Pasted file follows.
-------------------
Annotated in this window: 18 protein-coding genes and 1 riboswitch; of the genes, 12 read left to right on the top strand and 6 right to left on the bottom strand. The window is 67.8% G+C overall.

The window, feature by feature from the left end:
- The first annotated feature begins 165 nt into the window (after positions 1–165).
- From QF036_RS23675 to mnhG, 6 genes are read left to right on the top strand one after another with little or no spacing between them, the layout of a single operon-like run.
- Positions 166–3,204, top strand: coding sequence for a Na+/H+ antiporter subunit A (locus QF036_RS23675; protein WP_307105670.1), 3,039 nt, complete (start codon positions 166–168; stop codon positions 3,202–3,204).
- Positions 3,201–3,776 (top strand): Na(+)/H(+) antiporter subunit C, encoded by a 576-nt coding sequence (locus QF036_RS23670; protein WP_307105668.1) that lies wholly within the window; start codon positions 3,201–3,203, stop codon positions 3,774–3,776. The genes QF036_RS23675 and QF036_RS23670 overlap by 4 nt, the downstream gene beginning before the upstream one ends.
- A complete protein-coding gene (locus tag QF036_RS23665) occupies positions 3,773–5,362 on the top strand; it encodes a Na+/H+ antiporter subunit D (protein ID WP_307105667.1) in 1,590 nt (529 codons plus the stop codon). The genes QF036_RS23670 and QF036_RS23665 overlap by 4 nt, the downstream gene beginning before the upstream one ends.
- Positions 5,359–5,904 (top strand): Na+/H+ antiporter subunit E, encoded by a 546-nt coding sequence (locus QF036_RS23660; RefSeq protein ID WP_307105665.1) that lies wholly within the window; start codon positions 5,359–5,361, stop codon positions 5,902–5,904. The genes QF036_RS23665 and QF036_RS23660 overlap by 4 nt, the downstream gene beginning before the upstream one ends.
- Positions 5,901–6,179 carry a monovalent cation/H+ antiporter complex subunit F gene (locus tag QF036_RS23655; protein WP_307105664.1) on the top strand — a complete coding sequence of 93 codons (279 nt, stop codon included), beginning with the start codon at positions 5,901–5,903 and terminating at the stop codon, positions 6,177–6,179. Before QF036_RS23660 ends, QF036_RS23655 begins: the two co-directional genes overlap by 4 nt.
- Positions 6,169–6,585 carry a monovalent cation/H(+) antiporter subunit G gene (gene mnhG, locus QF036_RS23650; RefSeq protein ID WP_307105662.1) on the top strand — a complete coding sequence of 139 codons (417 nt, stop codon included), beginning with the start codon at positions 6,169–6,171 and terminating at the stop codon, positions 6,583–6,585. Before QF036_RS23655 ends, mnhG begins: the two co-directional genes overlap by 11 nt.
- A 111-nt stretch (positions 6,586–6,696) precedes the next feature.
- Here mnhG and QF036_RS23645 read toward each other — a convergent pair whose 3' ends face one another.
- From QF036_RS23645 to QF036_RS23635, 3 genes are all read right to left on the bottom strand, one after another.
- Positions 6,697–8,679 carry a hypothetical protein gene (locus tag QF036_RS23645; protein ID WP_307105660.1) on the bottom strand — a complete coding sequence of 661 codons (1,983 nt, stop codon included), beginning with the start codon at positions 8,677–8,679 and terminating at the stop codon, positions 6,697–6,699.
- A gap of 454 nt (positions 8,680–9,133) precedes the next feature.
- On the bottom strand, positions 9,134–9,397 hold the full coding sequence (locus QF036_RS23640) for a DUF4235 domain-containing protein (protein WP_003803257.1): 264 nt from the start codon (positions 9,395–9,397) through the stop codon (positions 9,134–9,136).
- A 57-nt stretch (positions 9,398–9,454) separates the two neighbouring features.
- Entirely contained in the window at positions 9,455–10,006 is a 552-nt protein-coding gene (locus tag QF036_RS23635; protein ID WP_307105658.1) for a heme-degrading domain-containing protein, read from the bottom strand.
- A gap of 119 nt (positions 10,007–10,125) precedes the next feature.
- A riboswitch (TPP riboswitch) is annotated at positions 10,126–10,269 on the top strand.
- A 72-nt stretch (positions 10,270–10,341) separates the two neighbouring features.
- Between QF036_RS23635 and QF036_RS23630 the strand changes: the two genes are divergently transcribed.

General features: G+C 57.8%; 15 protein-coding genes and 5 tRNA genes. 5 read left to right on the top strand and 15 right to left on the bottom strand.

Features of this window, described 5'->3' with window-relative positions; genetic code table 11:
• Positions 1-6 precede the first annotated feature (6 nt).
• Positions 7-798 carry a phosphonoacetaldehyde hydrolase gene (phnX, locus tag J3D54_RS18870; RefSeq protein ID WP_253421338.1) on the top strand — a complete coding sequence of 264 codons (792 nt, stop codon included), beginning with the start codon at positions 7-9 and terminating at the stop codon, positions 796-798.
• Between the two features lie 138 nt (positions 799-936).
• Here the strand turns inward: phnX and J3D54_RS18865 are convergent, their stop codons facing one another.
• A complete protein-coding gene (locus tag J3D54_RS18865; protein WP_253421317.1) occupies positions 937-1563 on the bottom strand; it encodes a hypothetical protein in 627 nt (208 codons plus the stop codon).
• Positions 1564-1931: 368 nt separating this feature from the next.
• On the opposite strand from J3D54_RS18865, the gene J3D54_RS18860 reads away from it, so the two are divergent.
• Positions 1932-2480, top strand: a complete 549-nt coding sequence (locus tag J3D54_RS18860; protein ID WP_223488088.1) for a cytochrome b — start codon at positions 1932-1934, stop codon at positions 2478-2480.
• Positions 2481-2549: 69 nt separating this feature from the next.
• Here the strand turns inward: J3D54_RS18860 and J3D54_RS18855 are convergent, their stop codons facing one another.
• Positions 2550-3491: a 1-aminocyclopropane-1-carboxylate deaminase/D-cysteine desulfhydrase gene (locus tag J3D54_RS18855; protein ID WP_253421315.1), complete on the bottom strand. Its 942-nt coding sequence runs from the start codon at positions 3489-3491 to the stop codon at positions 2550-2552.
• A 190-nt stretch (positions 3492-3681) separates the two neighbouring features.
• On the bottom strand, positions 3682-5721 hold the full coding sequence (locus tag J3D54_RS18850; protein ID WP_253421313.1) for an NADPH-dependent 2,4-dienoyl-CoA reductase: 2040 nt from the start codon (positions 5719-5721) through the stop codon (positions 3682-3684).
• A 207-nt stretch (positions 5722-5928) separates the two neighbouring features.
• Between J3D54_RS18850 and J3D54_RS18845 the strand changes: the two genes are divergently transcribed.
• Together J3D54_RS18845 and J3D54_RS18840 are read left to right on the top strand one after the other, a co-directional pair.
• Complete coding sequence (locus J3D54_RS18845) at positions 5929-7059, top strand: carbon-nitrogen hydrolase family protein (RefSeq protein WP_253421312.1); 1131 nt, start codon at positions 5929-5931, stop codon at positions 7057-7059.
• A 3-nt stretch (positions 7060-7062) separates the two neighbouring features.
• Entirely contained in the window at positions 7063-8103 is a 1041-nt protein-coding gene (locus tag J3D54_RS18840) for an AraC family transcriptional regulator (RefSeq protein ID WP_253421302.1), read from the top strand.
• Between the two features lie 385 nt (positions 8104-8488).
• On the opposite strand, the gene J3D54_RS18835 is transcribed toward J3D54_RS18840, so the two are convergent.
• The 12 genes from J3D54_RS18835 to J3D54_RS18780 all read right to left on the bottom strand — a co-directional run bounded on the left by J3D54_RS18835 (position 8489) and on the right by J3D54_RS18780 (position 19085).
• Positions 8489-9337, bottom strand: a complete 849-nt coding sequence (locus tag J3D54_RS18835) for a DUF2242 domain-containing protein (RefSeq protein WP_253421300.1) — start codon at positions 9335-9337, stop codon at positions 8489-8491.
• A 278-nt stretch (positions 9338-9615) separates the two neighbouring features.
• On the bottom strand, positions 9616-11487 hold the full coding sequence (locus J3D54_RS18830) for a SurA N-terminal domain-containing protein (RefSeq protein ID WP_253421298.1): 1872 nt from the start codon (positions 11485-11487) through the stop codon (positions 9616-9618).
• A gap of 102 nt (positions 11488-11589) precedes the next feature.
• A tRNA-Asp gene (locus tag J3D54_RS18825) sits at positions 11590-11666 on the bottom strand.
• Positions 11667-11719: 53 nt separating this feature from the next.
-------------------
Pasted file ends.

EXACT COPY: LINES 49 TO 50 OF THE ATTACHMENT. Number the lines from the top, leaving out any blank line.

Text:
• On the bottom strand, positions 9616-11487 hold the full coding sequence (locus J3D54_RS18830) for a SurA N-terminal domain-containing protein (RefSeq protein ID WP_253421298.1): 1872 nt from the start codon (positions 11485-11487) through the stop codon (positions 9616-9618).
• A gap of 102 nt (positions 11488-11589) precedes the next feature.